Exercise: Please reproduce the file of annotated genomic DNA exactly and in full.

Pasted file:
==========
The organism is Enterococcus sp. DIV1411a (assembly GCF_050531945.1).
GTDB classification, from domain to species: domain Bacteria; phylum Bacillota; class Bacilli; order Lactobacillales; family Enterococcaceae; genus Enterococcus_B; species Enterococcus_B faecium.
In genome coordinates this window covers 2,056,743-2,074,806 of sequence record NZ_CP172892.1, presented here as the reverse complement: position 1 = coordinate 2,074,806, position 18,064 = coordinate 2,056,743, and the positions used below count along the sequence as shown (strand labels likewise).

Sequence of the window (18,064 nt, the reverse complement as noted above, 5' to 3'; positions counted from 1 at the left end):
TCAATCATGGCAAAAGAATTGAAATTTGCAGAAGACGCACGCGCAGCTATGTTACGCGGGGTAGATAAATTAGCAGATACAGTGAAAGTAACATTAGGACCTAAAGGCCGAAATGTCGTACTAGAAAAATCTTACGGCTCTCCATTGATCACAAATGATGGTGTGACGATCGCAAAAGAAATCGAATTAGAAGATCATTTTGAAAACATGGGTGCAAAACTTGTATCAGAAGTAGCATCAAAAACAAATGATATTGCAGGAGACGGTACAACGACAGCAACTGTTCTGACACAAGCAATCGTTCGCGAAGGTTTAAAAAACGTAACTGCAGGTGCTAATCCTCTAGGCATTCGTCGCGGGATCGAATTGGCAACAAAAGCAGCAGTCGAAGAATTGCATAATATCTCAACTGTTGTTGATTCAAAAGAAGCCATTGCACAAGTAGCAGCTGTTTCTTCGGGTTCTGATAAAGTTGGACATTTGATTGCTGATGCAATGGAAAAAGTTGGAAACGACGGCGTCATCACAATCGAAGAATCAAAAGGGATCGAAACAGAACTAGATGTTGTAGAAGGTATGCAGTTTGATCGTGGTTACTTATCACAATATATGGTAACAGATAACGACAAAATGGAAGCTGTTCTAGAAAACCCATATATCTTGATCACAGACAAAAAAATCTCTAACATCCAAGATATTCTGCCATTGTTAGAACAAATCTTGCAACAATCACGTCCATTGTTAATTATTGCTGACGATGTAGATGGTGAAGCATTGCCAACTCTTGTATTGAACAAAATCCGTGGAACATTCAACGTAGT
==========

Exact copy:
The organism is Enterococcus sp. DIV1411a (assembly GCF_050531945.1).
GTDB classification, from domain to species: domain Bacteria; phylum Bacillota; class Bacilli; order Lactobacillales; family Enterococcaceae; genus Enterococcus_B; species Enterococcus_B faecium.
In genome coordinates this window covers 2,056,743-2,074,806 of sequence record NZ_CP172892.1, presented here as the reverse complement: position 1 = coordinate 2,074,806, position 18,064 = coordinate 2,056,743, and the positions used below count along the sequence as shown (strand labels likewise).

Sequence of the window (18,064 nt, the reverse complement as noted above, 5' to 3'; positions counted from 1 at the left end):
TCAATCATGGCAAAAGAATTGAAATTTGCAGAAGACGCACGCGCAGCTATGTTACGCGGGGTAGATAAATTAGCAGATACAGTGAAAGTAACATTAGGACCTAAAGGCCGAAATGTCGTACTAGAAAAATCTTACGGCTCTCCATTGATCACAAATGATGGTGTGACGATCGCAAAAGAAATCGAATTAGAAGATCATTTTGAAAACATGGGTGCAAAACTTGTATCAGAAGTAGCATCAAAAACAAATGATATTGCAGGAGACGGTACAACGACAGCAACTGTTCTGACACAAGCAATCGTTCGCGAAGGTTTAAAAAACGTAACTGCAGGTGCTAATCCTCTAGGCATTCGTCGCGGGATCGAATTGGCAACAAAAGCAGCAGTCGAAGAATTGCATAATATCTCAACTGTTGTTGATTCAAAAGAAGCCATTGCACAAGTAGCAGCTGTTTCTTCGGGTTCTGATAAAGTTGGACATTTGATTGCTGATGCAATGGAAAAAGTTGGAAACGACGGCGTCATCACAATCGAAGAATCAAAAGGGATCGAAACAGAACTAGATGTTGTAGAAGGTATGCAGTTTGATCGTGGTTACTTATCACAATATATGGTAACAGATAACGACAAAATGGAAGCTGTTCTAGAAAACCCATATATCTTGATCACAGACAAAAAAATCTCTAACATCCAAGATATTCTGCCATTGTTAGAACAAATCTTGCAACAATCACGTCCATTGTTAATTATTGCTGACGATGTAGATGGTGAAGCATTGCCAACTCTTGTATTGAACAAAATCCGTGGAACATTCAACGTAGT